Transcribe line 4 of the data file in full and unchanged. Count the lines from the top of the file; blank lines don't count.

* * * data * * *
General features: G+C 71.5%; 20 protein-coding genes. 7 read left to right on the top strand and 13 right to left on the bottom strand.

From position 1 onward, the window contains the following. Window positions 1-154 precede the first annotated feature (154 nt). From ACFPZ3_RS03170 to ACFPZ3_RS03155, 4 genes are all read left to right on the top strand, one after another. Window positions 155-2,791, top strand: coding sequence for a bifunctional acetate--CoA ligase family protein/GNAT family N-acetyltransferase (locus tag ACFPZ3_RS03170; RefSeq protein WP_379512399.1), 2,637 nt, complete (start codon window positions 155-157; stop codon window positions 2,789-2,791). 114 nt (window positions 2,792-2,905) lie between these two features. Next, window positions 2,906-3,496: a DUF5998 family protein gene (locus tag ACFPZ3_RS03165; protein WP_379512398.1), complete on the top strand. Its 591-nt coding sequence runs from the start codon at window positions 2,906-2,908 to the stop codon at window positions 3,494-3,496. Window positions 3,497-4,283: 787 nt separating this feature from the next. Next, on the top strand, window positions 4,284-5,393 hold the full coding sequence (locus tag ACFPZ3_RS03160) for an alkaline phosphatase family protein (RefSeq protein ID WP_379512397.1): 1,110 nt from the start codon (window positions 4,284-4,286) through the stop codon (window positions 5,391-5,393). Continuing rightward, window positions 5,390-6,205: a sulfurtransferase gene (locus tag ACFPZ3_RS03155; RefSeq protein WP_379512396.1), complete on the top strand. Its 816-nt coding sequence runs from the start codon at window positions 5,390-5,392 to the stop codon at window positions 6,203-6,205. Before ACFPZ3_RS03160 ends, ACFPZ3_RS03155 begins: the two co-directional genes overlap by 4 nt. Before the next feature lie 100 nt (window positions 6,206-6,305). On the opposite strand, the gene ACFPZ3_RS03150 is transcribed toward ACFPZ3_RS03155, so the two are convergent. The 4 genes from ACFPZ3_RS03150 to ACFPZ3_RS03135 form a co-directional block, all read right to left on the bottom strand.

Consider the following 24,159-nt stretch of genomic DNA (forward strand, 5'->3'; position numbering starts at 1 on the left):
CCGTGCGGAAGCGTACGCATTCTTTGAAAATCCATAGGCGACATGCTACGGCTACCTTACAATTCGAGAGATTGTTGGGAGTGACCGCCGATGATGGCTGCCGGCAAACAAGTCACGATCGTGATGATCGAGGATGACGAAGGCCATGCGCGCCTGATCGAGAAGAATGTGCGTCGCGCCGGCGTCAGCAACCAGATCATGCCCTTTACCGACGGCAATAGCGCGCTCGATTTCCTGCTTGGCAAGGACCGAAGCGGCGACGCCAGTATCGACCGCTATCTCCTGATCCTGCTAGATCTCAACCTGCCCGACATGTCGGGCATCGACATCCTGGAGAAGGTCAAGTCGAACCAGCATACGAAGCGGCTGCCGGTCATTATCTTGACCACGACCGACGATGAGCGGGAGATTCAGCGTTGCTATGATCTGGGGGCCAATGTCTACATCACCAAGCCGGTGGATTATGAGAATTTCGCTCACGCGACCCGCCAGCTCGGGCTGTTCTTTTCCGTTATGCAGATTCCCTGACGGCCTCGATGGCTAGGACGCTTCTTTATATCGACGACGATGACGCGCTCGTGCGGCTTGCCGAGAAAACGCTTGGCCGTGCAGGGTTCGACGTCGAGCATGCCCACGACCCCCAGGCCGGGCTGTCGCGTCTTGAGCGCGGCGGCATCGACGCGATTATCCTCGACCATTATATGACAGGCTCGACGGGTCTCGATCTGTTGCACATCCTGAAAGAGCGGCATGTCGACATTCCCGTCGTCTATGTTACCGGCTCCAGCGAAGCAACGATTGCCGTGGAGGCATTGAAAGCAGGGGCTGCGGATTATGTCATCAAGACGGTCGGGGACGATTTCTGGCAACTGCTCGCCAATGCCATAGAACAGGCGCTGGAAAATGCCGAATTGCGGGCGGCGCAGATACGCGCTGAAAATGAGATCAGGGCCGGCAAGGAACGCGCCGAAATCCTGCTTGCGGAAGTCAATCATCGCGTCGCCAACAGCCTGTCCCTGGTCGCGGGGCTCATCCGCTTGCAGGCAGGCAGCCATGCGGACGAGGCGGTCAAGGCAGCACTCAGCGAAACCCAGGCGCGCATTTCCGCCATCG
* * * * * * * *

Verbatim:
CCGTGCGGAAGCGTACGCATTCTTTGAAAATCCATAGGCGACATGCTACGGCTACCTTACAATTCGAGAGATTGTTGGGAGTGACCGCCGATGATGGCTGCCGGCAAACAAGTCACGATCGTGATGATCGAGGATGACGAAGGCCATGCGCGCCTGATCGAGAAGAATGTGCGTCGCGCCGGCGTCAGCAACCAGATCATGCCCTTTACCGACGGCAATAGCGCGCTCGATTTCCTGCTTGGCAAGGACCGAAGCGGCGACGCCAGTATCGACCGCTATCTCCTGATCCTGCTAGATCTCAACCTGCCCGACATGTCGGGCATCGACATCCTGGAGAAGGTCAAGTCGAACCAGCATACGAAGCGGCTGCCGGTCATTATCTTGACCACGACCGACGATGAGCGGGAGATTCAGCGTTGCTATGATCTGGGGGCCAATGTCTACATCACCAAGCCGGTGGATTATGAGAATTTCGCTCACGCGACCCGCCAGCTCGGGCTGTTCTTTTCCGTTATGCAGATTCCCTGACGGCCTCGATGGCTAGGACGCTTCTTTATATCGACGACGATGACGCGCTCGTGCGGCTTGCCGAGAAAACGCTTGGCCGTGCAGGGTTCGACGTCGAGCATGCCCACGACCCCCAGGCCGGGCTGTCGCGTCTTGAGCGCGGCGGCATCGACGCGATTATCCTCGACCATTATATGACAGGCTCGACGGGTCTCGATCTGTTGCACATCCTGAAAGAGCGGCATGTCGACATTCCCGTCGTCTATGTTACCGGCTCCAGCGAAGCAACGATTGCCGTGGAGGCATTGAAAGCAGGGGCTGCGGATTATGTCATCAAGACGGTCGGGGACGATTTCTGGCAACTGCTCGCCAATGCCATAGAACAGGCGCTGGAAAATGCCGAATTGCGGGCGGCGCAGATACGCGCTGAAAATGAGATCAGGGCCGGCAAGGAACGCGCCGAAATCCTGCTTGCGGAAGTCAATCATCGCGTCGCCAACAGCCTGTCCCTGGTCGCGGGGCTCATCCGCTTGCAGGCAGGCAGCCATGCGGACGAGGCGGTCAAGGCAGCACTCAGCGAAACCCAGGCGCGCATTTCCGCCATCG